New UK government guidelines say blanket bans (the so-called ‘no platform’) on speakers may be illegal, but ‘trigger warnings’ can be used to warn students about controversial speakers and issues.
The guidance has been drawn up by the Equality and Human Rights Commission (EHRC), along with the National Union of Students (NUS), the Home Office, and other concerned bodies.
David Isaac, the EHRC chairman, said: “Holding open, challenging debates rather than silencing the views of those we don’t agree with helps to build tolerance and address prejudice and discrimination. Our guidance makes clear that freedom of speech in higher education should be upheld at every opportunity and should only be limited where there are genuine safety concerns or it constitutes unlawful behaviour.”
Apparently, speech that incites “racial or religious hatred” will still be banned, though who decides what constitutes incitement before the speech remains unclear. And if you can form a large enough rentamob prior to a campus event and threaten the participants, then presumably “safety concerns” would result in the event being stopped as well.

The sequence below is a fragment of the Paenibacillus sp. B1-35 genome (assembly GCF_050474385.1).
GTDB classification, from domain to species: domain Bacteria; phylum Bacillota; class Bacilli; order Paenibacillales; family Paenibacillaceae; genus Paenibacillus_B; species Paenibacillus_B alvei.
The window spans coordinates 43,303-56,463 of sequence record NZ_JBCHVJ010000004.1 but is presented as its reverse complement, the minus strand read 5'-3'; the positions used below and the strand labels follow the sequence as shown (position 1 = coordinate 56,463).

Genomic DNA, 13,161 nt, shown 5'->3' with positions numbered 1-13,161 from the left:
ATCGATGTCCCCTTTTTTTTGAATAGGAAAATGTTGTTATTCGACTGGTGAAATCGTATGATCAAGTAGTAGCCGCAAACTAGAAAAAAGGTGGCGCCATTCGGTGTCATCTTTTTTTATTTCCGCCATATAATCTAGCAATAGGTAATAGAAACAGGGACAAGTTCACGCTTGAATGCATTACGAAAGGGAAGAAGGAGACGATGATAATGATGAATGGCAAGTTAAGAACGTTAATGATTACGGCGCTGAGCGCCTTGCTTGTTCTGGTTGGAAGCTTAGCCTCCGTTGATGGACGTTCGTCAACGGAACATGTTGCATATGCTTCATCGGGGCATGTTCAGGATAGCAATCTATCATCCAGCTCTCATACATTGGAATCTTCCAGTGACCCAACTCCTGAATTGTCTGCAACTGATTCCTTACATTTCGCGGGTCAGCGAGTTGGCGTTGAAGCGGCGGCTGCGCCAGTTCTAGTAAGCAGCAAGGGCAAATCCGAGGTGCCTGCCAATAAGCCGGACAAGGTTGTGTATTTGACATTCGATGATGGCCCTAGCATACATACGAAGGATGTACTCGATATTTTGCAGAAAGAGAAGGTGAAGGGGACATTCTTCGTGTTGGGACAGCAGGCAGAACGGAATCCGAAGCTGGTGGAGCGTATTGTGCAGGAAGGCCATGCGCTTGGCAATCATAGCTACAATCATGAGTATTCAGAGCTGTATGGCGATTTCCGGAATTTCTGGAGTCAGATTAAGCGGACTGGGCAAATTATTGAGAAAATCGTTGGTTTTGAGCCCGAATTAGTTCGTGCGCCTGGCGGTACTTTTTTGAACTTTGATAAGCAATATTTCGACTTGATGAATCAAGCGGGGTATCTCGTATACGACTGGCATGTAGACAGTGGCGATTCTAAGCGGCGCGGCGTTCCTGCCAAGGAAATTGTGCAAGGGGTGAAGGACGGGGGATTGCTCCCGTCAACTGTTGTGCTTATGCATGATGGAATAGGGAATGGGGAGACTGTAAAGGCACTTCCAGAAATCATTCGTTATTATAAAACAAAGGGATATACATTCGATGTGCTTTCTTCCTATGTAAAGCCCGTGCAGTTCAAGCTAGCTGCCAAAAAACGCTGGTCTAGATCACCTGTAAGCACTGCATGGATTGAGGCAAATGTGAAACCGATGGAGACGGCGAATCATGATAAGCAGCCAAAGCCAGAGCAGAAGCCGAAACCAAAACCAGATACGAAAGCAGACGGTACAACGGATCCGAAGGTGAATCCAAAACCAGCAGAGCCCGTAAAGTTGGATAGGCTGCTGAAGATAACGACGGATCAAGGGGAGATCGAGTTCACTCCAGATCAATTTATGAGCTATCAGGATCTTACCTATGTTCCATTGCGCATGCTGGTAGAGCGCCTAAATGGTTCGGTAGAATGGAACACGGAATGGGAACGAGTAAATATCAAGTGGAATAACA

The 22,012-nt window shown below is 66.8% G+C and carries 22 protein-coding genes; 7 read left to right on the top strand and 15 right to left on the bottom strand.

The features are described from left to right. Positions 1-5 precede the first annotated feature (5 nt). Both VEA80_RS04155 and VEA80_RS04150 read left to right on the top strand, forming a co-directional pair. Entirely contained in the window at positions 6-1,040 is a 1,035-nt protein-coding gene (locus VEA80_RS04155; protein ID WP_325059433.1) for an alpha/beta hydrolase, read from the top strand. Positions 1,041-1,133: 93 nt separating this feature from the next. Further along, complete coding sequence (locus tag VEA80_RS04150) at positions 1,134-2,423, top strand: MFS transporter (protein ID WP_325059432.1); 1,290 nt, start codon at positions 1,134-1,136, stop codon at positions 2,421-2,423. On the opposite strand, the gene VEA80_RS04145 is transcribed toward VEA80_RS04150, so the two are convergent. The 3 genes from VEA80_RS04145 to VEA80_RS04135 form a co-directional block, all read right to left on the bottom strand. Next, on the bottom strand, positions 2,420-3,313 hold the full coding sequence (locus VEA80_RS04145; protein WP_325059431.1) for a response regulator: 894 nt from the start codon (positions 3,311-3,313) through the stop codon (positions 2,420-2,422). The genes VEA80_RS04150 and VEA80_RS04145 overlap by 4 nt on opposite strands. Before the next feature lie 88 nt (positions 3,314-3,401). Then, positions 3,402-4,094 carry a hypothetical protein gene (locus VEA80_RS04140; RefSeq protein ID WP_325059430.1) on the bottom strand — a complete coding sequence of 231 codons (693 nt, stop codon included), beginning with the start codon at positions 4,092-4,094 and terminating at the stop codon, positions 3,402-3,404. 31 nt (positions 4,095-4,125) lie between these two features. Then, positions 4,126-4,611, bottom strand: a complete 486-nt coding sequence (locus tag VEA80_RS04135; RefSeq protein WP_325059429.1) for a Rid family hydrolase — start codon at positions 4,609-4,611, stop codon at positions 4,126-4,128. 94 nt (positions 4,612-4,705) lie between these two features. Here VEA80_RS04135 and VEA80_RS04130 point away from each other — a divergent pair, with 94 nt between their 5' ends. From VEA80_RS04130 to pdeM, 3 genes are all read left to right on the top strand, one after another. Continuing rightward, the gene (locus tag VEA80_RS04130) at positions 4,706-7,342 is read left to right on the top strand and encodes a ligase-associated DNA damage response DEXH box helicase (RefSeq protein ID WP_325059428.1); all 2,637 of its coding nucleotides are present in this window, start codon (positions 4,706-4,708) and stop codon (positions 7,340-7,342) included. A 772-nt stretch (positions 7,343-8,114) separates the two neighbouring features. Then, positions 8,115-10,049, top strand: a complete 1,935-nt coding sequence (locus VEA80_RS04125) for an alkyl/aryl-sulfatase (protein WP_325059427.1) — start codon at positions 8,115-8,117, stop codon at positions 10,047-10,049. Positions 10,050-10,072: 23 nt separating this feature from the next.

In the past, diverse figures have been banned from speaking on campus, such as the fake left ‘anti-fascist’ campaigner from Hope not Hate, Nick Lowles,(who, rather ironically, is a keen supporter of ‘no platform’) and the former BNP MEP, Andrew Brons. who previously worked as a college lecturer in Yorkshire (and emphatically isn’t a supporter of ‘no platform’.)
In the event of speakers or issues generating objections ‘trigger warnings’ will create ‘;safe spaces’ for those delicate students who can’t cope with certain matters being addressed, so that intellectual and emotional meltdown can be avoided.
As the UK government attempts to encourage more ethnic and religious minority groups to attend university (though they may have to lower standards in order to do so) issues such as immigration and multiculturalism will remain firmly off the agenda at campus events as a result.
For many, that will evoke little surprise, as such issues have been taboo for decades.